Wednesday, November 10, 2010

Headless Romans in England

headless romans

Archaeologists say that the headless skeletons from the English cemetery holds proof that the victims lost their heads a long way from home.

The 80 skeletons were found in burial grounds used by the Romans during the second and third centuries A.D. Almost all are males, and more than half of them had been decapitated, although many were buried with their detached heads.

In a new study of the ancient bones, Gundula Müldner of the University of Reading in the U.K. says the "headless Romans" likely came from as far away as Eastern Europe, and previous evidence of combat scars suggests that the men led violent lives.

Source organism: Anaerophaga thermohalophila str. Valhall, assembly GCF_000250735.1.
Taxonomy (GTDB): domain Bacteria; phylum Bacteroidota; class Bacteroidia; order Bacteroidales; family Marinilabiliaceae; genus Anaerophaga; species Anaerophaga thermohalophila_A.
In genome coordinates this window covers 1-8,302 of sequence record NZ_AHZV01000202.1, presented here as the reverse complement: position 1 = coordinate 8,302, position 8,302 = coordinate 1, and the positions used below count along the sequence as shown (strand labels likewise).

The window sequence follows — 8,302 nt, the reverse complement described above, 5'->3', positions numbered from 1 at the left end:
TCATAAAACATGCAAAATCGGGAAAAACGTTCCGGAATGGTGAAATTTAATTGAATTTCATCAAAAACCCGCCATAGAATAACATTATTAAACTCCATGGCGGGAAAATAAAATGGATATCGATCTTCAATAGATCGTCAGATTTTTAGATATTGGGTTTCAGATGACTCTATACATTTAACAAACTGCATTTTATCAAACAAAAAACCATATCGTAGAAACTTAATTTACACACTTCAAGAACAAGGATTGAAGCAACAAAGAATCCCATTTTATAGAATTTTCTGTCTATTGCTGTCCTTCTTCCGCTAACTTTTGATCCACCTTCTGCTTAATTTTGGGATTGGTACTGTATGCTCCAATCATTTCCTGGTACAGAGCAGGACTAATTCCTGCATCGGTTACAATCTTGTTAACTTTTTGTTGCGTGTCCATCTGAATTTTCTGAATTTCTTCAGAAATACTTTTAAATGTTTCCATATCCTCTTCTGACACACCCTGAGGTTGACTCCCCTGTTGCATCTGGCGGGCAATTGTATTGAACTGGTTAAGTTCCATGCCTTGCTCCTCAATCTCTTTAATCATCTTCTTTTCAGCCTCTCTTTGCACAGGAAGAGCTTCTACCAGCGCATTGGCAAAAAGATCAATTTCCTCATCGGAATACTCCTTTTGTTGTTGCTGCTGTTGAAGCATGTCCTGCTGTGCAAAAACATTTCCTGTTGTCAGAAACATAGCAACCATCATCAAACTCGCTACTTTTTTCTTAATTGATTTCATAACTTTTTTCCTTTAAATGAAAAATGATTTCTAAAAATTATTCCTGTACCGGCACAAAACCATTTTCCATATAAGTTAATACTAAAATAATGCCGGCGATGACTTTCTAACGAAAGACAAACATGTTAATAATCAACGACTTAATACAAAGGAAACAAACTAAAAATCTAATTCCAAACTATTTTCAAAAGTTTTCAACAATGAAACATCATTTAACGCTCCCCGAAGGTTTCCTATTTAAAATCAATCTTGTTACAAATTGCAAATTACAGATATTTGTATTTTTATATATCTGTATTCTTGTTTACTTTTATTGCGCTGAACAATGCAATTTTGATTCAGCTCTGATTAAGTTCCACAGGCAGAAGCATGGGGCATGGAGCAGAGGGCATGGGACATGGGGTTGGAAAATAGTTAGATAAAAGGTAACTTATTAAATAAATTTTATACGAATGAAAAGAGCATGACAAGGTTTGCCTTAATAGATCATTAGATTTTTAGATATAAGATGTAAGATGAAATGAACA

"The headless Romans are very different than other people from York. They have come from all over the place. Some of them are quite exotic."


For more interesting topics related to archaeology, visit archaeology excavations.

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